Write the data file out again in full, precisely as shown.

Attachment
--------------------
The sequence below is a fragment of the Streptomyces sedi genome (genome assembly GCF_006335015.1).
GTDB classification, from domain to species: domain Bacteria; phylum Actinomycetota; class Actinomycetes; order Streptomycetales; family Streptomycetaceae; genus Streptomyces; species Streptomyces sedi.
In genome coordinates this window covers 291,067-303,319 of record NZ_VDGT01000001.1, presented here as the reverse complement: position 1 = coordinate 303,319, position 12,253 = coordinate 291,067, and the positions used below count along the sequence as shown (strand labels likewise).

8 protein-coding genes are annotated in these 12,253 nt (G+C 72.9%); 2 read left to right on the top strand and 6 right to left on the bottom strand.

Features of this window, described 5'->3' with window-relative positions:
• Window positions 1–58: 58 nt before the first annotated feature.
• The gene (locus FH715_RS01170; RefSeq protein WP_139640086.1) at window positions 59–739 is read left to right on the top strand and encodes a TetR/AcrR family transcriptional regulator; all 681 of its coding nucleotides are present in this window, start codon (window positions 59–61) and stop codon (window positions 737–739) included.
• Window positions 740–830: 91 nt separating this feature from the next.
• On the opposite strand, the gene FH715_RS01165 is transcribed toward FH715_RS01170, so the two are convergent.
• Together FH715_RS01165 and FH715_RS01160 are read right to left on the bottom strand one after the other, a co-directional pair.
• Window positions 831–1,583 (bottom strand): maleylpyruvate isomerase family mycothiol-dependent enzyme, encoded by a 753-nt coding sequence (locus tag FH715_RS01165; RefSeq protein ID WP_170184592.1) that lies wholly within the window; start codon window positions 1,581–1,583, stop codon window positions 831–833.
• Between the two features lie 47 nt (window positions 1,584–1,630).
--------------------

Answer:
The sequence below is a fragment of the Streptomyces sedi genome (genome assembly GCF_006335015.1).
GTDB classification, from domain to species: domain Bacteria; phylum Actinomycetota; class Actinomycetes; order Streptomycetales; family Streptomycetaceae; genus Streptomyces; species Streptomyces sedi.
In genome coordinates this window covers 291,067-303,319 of record NZ_VDGT01000001.1, presented here as the reverse complement: position 1 = coordinate 303,319, position 12,253 = coordinate 291,067, and the positions used below count along the sequence as shown (strand labels likewise).

8 protein-coding genes are annotated in these 12,253 nt (G+C 72.9%); 2 read left to right on the top strand and 6 right to left on the bottom strand.

Features of this window, described 5'->3' with window-relative positions:
• Window positions 1–58: 58 nt before the first annotated feature.
• The gene (locus FH715_RS01170; RefSeq protein WP_139640086.1) at window positions 59–739 is read left to right on the top strand and encodes a TetR/AcrR family transcriptional regulator; all 681 of its coding nucleotides are present in this window, start codon (window positions 59–61) and stop codon (window positions 737–739) included.
• Window positions 740–830: 91 nt separating this feature from the next.
• On the opposite strand, the gene FH715_RS01165 is transcribed toward FH715_RS01170, so the two are convergent.
• Together FH715_RS01165 and FH715_RS01160 are read right to left on the bottom strand one after the other, a co-directional pair.
• Window positions 831–1,583 (bottom strand): maleylpyruvate isomerase family mycothiol-dependent enzyme, encoded by a 753-nt coding sequence (locus tag FH715_RS01165; RefSeq protein ID WP_170184592.1) that lies wholly within the window; start codon window positions 1,581–1,583, stop codon window positions 831–833.
• Between the two features lie 47 nt (window positions 1,584–1,630).